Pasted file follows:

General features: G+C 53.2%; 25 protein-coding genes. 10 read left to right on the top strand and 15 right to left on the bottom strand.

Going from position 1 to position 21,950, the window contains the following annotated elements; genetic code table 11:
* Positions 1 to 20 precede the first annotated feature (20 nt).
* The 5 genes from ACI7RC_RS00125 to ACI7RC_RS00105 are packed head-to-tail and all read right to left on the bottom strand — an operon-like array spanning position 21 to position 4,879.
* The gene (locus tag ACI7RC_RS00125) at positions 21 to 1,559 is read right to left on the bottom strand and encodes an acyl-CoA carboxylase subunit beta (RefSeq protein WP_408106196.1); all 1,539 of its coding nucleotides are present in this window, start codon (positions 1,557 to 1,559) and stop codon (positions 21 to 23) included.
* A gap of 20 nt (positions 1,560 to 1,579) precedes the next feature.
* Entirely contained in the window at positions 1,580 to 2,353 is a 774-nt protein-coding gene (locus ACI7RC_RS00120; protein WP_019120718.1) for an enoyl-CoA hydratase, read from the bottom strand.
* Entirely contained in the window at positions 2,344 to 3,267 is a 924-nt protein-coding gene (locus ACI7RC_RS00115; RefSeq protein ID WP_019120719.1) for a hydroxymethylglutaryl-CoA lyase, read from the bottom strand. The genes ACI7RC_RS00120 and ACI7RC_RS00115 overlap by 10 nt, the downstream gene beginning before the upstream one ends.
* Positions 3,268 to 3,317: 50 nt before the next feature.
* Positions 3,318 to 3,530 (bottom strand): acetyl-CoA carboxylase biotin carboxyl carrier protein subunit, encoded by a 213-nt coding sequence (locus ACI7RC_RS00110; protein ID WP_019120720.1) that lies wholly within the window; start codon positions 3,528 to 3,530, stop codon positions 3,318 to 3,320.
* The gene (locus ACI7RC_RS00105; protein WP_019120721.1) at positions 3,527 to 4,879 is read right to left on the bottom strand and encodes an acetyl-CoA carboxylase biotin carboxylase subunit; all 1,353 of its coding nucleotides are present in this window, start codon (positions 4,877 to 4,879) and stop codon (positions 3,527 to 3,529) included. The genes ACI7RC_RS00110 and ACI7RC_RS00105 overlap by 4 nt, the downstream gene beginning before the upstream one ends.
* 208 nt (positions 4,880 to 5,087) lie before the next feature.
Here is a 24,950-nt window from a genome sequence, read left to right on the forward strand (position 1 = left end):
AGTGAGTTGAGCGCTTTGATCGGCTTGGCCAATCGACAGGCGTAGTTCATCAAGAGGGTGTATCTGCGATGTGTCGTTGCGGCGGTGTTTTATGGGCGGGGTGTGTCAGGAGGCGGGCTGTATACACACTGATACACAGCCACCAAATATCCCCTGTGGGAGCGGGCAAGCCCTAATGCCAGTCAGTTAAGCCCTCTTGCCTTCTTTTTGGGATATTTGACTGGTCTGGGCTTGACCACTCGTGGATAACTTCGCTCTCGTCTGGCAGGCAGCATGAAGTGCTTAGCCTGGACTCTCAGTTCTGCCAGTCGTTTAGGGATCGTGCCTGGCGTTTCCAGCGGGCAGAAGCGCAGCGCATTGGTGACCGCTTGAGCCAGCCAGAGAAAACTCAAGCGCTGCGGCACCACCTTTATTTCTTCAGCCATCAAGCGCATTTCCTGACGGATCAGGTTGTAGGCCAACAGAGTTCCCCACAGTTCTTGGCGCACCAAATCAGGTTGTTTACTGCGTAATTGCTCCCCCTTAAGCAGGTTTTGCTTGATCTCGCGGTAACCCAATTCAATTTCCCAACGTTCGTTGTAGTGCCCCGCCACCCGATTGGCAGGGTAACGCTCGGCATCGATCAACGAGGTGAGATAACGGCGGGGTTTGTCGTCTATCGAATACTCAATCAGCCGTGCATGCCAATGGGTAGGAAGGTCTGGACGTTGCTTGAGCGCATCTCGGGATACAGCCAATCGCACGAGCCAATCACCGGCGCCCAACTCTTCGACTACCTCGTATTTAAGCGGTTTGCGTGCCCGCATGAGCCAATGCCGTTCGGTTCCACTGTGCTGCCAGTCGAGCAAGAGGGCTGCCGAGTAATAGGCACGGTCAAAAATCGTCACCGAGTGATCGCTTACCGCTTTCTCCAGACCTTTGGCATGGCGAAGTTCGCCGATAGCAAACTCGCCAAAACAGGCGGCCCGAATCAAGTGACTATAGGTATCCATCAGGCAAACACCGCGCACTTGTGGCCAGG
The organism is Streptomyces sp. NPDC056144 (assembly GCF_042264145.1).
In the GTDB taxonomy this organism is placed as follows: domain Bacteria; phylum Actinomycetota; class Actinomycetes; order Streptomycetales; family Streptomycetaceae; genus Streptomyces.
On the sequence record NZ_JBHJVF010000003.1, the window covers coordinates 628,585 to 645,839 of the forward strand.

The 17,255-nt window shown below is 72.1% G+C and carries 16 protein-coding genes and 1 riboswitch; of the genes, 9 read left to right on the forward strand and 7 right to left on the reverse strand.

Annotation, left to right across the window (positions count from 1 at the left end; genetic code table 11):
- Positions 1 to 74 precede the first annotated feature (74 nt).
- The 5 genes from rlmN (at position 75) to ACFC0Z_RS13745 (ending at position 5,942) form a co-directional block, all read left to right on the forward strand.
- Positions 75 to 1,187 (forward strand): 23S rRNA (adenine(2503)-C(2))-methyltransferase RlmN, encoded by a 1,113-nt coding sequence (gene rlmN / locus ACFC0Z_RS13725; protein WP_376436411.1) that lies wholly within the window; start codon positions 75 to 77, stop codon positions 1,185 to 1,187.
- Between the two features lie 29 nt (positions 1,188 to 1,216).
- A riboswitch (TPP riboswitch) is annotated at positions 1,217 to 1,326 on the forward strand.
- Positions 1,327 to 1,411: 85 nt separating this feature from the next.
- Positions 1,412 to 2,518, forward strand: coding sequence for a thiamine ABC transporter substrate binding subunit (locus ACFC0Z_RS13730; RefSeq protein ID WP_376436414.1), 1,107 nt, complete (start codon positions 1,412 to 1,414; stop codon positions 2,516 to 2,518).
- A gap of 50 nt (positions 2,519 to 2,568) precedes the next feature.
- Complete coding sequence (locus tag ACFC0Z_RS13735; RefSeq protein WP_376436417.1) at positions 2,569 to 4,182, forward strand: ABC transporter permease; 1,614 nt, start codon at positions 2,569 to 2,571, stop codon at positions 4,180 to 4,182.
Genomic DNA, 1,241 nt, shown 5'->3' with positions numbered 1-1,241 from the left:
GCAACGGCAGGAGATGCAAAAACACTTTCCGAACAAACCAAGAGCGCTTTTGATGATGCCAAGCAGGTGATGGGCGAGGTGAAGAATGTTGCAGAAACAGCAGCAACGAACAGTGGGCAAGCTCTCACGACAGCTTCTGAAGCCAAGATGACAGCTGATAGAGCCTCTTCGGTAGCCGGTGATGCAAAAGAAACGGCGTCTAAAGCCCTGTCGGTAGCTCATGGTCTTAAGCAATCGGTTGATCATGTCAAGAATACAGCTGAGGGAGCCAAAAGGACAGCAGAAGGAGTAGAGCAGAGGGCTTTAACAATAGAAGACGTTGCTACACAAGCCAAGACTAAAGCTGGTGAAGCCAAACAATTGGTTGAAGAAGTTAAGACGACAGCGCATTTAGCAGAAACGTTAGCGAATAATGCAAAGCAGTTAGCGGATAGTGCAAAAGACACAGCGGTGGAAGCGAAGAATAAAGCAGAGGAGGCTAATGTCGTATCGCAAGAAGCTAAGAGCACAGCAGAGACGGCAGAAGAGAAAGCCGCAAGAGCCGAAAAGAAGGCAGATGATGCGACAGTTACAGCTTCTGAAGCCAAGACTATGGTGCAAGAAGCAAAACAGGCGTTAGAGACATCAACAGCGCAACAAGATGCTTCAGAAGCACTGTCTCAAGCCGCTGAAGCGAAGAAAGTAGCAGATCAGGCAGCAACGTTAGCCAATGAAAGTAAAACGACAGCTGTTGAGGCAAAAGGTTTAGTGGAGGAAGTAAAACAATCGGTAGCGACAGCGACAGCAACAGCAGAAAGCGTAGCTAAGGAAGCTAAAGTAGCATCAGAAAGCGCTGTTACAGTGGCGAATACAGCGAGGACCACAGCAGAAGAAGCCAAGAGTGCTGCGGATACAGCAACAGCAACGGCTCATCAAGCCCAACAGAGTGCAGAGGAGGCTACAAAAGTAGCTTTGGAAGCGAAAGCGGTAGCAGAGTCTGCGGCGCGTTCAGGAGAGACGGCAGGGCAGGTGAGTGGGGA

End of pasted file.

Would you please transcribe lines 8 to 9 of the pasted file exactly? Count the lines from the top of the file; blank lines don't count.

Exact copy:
* Entirely contained in the window at positions 2,344 to 3,267 is a 924-nt protein-coding gene (locus ACI7RC_RS00115; RefSeq protein ID WP_019120719.1) for a hydroxymethylglutaryl-CoA lyase, read from the bottom strand. The genes ACI7RC_RS00120 and ACI7RC_RS00115 overlap by 10 nt, the downstream gene beginning before the upstream one ends.
* Positions 3,268 to 3,317: 50 nt before the next feature.